Stanford University
School of Medicine
Stanford, CA

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This is part of our series, Flattened By the Curve, which features the voices of doctors, nurses, healthcare workers, and others on the front lines against COVID-19. For information on how to submit, click here.

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  • It’s early March.* I’m a third-year medical student furiously refreshing the scheduling website for the USMLE Step 1 exam.

COVID-19 has reached the shores of the United States, silently spreading in communities for months while we imagined ourselves immune to its threat.

Scores of nursing home residents in Seattle are dying, but I’m worried that my board exam with the potential to change the fate of my medical career will be canceled. I scroll down the list of cancellations: Beijing, Abu Dhabi, Milan, Seattle, Bellevue. I know the Bay Area is next.

I dedicated countless anxiety-inducing weeks studying for this exam and have the shamefully selfish thought – “Not this week. Just don’t lockdown this week.”

Little did I know that each day delayed meant thousands of lives that could have been saved.

I take my eight-hour test on a Wednesday. Five days later, I live-stream a press conference: Six Bay Area counties institute the nation’s first shelter-in-place order.

I feel relieved.

  • It’s April.*

I wake up every day, pick up my phone, and check the rate of new COVID infections. I repeat this obsessive ritual 15 times a day. I have the Johns Hopkins tracker on bookmark, and Chrome recognizes that I check more than I check Facebook. Cases continue to rise. I feel sad and lethargic, briefly wondering if I have COVID-induced depression. The DSM should really consider a new diagnosis this year. My parents and I unfailingly watch the morning and evening news like clockwork. Nearly 3000 people die every day. A slow-moving mass casualty event is unraveling before us.

My sister texts me – “They’re sending me to Elmhurst on Monday. Don’t tell mom.” She’s an anesthesiology resident in New York City.

It was poor timing to have just shown my parents a documentary of the public hospital “besieged” by COVID. My sister tells them two days later. We all worry.

My classmates start an effort to collect PPE and I join in – because it gives me something to do and I can’t stand doing nothing.

I feel paralyzed.

  • It’s May.*

I don’t know what my training will look like for the rest of the year. Maybe I will become proficient at being a virtual doctor. Our medical school, like many others, adapts into the Zoom University School of Medicine.

I feel lucky to be protected as a student, but in a year there will be no protections and I will somehow have a Dr. in front of my name.

I contemplate whether I need to wear pants during my Zoom Radiology sessions.

I feel lost.

  • It’s June.*

I have the opportunity to resume my clinical rotations early in the ICU.

My first day, a patient gasps, “I can’t breathe” and is intubated later that day.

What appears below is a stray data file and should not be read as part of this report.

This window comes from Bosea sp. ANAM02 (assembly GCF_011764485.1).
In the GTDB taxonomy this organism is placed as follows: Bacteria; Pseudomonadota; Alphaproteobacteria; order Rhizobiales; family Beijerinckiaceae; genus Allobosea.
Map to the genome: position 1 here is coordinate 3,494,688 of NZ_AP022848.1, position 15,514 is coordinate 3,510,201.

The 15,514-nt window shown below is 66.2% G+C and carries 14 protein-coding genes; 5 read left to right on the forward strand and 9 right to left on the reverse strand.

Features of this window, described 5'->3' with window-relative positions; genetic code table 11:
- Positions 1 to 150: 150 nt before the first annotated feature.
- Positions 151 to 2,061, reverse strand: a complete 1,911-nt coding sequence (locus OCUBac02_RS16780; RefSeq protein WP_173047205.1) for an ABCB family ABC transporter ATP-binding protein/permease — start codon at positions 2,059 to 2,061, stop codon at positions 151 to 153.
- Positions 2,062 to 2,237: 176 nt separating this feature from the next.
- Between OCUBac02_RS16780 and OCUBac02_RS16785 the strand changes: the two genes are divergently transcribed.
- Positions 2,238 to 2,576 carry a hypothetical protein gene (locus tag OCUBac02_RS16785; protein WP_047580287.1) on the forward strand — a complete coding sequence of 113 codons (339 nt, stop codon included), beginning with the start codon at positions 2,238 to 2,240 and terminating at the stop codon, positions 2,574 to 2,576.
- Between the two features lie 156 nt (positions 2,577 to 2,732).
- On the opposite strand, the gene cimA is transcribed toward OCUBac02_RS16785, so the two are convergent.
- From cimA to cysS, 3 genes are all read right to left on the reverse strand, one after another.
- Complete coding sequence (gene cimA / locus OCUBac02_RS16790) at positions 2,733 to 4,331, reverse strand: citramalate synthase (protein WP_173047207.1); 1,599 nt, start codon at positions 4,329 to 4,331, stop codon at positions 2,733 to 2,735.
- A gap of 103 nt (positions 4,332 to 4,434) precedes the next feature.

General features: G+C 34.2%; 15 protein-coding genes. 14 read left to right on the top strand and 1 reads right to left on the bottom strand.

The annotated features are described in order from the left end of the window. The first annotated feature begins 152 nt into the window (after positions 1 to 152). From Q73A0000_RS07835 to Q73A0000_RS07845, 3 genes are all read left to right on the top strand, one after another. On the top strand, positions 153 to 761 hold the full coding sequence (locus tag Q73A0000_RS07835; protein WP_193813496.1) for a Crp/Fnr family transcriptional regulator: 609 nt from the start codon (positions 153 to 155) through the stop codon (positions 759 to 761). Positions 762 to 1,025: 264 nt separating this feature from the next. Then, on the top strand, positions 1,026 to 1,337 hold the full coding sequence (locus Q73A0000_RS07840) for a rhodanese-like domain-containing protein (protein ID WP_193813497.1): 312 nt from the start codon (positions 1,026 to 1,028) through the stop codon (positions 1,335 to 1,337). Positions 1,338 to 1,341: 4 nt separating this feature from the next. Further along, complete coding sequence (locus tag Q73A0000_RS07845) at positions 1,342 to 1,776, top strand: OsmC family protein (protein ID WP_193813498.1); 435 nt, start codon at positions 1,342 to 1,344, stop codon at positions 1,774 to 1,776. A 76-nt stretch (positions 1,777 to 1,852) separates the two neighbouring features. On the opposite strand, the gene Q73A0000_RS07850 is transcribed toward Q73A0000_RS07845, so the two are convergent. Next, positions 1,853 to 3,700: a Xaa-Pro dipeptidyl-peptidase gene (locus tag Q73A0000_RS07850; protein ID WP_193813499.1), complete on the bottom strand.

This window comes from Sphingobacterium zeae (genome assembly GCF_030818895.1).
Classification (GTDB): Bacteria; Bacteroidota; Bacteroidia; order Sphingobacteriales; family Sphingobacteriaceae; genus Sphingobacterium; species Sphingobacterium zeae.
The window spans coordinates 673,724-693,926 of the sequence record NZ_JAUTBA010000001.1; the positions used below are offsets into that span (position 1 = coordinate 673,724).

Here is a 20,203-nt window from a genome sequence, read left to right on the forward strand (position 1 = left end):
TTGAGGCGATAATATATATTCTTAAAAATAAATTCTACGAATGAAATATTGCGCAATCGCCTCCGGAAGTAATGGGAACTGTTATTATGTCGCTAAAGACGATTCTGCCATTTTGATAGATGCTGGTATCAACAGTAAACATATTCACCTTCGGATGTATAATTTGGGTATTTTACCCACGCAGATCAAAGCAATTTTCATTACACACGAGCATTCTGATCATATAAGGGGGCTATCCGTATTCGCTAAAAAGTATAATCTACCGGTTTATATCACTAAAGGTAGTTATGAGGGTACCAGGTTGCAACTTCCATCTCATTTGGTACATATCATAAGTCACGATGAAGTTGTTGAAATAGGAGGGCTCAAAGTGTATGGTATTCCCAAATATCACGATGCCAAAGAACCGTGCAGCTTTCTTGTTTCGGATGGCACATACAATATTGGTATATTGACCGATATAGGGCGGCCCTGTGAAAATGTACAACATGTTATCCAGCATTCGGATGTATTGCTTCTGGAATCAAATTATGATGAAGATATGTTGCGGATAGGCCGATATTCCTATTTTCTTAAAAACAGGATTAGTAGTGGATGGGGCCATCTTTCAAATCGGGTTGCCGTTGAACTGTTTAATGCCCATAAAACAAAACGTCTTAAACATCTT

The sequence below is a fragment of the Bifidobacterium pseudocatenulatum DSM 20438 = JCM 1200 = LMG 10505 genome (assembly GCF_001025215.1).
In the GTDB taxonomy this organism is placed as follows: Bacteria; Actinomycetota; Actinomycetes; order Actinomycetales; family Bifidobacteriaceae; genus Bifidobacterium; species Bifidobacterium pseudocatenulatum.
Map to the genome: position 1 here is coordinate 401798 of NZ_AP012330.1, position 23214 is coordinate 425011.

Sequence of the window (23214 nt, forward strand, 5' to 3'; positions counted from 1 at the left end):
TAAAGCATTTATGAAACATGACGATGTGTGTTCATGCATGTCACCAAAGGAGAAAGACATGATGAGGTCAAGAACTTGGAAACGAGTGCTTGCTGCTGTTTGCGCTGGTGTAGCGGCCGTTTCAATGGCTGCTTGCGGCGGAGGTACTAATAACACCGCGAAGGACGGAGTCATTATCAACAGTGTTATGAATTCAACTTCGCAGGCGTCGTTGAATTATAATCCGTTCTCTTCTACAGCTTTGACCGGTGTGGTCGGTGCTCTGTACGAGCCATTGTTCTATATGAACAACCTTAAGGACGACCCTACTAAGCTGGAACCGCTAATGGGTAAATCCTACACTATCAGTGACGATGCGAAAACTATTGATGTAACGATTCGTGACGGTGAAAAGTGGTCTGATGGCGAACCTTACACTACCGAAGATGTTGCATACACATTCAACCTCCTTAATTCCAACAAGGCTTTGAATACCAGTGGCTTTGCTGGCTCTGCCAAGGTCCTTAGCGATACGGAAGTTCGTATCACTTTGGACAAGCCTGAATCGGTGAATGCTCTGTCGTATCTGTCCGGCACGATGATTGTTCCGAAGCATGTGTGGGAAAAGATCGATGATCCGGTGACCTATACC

A week before, George Floyd gasped, “I can’t breathe,” and was slowly killed by a police officer cutting off his Airway, Breathing, and Circulation. I learn about these fundamental ABC’s of resuscitation to keep patients alive during a simulation exercise with a mannequin.

My team participates in a moment of silence at the hospital, kneeling for 8 minutes and 46 seconds. My knees sear against the hot sun-baked concrete and I have to adjust my position three times.

The next week, I rotate onto the eerily quiet hallway of COVID patients in the ICU, reminded that the negative pressure rooms are disproportionately filled with black and brown patients.

A Code Blue is called on the COVID patient I have been following, each morning peering through the glass window to glance at his vitals and the settings of his ventilator.

My resident scrawls recommendations from another physician onto a piece of paper and slaps it onto the glass door, knocking insistently to get the attention of the crowd of doctors and nurses draped in PPE inside.

“Talk here” – the nurse points at the crease of the door hinge – “it transmits more sound.” I file this new snippet of information in my brain, alongside the basics of ventilator settings and use of vasopressors. They stabilize the patient, but now he’s moved back two steps.

A couple of days before the end of my rotation, I call his wife with an update. “Please do everything for him. His kids are waiting for him,” she implores.

“Yes, we will absolutely do everything,” I respond, hopeful that he will recover.
But after only a couple of weeks in the ICU, I realize that sometimes even everything isn’t enough.

I feel conflicted.

  • It’s July.* I guess I’m a fourth-year medical student now.
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Arifeen Rahman is a fourth-year medical student at the Stanford University School of Medicine. She is interested in storytelling in all of its forms, health policy, and the medical humanities.